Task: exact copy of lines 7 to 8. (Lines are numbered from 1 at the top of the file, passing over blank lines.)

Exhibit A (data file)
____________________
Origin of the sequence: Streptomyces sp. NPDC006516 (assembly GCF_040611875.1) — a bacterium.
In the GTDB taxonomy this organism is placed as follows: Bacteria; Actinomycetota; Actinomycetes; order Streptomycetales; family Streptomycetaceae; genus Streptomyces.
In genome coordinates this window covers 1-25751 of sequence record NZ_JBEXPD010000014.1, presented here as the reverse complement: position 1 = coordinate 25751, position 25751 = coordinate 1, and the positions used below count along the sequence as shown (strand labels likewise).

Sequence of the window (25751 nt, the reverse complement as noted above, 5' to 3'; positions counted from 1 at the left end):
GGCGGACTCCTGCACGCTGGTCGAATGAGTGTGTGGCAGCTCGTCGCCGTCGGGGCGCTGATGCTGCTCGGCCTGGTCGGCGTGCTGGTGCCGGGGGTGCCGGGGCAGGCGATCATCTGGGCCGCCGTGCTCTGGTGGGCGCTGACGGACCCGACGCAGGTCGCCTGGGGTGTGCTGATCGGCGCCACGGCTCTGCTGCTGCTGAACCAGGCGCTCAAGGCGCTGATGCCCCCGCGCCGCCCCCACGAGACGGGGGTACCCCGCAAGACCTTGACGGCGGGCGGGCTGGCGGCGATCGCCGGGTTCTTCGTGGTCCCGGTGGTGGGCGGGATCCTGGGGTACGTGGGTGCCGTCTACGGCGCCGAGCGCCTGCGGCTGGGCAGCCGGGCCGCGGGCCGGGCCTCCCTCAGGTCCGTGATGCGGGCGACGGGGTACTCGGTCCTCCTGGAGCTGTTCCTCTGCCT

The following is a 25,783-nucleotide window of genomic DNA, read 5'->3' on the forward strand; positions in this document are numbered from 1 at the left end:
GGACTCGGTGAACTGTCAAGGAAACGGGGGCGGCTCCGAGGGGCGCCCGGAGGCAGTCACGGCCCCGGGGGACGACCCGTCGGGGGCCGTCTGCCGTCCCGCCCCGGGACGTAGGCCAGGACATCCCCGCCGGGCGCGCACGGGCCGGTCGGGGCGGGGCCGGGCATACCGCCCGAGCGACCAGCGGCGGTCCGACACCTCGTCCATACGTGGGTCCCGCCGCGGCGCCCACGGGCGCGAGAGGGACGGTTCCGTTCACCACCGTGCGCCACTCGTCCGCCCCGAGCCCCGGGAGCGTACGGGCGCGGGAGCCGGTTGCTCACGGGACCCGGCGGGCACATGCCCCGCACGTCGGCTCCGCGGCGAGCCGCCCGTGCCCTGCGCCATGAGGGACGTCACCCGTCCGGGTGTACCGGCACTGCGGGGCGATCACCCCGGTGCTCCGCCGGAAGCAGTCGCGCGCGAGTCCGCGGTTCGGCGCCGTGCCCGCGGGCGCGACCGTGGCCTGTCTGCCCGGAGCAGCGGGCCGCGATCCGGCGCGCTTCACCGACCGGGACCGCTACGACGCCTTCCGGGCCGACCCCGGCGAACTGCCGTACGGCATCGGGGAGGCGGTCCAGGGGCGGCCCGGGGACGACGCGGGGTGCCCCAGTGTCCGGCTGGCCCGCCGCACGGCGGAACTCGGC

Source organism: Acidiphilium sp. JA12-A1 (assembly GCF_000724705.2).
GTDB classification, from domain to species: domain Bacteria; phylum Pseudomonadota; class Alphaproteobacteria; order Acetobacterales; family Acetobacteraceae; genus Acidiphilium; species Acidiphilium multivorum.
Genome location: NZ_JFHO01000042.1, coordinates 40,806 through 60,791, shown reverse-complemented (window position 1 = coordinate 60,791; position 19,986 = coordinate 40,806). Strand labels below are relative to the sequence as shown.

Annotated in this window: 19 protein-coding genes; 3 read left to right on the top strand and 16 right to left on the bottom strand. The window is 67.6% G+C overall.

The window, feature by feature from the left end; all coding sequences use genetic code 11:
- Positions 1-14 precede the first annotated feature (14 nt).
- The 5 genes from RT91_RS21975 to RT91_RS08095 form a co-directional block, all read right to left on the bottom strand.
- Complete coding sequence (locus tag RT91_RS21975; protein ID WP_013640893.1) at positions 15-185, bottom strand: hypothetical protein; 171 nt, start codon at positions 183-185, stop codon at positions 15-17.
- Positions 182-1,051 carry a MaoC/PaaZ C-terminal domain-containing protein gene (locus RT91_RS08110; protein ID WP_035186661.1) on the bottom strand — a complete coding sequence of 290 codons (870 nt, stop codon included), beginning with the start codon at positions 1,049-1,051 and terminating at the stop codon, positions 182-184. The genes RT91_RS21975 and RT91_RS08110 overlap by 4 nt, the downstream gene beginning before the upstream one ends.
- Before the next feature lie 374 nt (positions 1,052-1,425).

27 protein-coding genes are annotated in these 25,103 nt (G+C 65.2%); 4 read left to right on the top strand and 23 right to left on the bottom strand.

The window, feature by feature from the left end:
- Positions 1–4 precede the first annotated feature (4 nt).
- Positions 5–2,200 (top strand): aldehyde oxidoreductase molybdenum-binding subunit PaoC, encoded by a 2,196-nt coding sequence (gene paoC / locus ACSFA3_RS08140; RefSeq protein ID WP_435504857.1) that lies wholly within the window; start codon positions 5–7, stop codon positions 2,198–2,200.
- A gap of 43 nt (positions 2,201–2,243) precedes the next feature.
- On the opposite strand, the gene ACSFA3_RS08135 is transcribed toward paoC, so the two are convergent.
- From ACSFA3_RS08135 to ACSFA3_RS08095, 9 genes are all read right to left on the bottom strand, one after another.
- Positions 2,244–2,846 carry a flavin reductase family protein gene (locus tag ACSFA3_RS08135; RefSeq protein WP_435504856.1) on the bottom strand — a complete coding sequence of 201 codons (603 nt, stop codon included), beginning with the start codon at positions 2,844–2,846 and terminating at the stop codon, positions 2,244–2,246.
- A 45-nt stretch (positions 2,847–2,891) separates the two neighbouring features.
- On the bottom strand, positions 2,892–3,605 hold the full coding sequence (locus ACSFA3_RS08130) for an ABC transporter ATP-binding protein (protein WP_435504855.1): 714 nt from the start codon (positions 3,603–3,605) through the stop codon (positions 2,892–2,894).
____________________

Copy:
GGACTCGGTGAACTGTCAAGGAAACGGGGGCGGCTCCGAGGGGCGCCCGGAGGCAGTCACGGCCCCGGGGGACGACCCGTCGGGGGCCGTCTGCCGTCCCGCCCCGGGACGTAGGCCAGGACATCCCCGCCGGGCGCGCACGGGCCGGTCGGGGCGGGGCCGGGCATACCGCCCGAGCGACCAGCGGCGGTCCGACACCTCGTCCATACGTGGGTCCCGCCGCGGCGCCCACGGGCGCGAGAGGGACGGTTCCGTTCACCACCGTGCGCCACTCGTCCGCCCCGAGCCCCGGGAGCGTACGGGCGCGGGAGCCGGTTGCTCACGGGACCCGGCGGGCACATGCCCCGCACGTCGGCTCCGCGGCGAGCCGCCCGTGCCCTGCGCCATGAGGGACGTCACCCGTCCGGGTGTACCGGCACTGCGGGGCGATCACCCCGGTGCTCCGCCGGAAGCAGTCGCGCGCGAGTCCGCGGTTCGGCGCCGTGCCCGCGGGCGCGACCGTGGCCTGTCTGCCCGGAGCAGCGGGCCGCGATCCGGCGCGCTTCACCGACCGGGACCGCTACGACGCCTTCCGGGCCGACCCCGGCGAACTGCCGTACGGCATCGGGGAGGCGGTCCAGGGGCGGCCCGGGGACGACGCGGGGTGCCCCAGTGTCCGGCTGGCCCGCCGCACGGCGGAACTCGGC

Source organism: Acidiphilium sp. JA12-A1 (assembly GCF_000724705.2).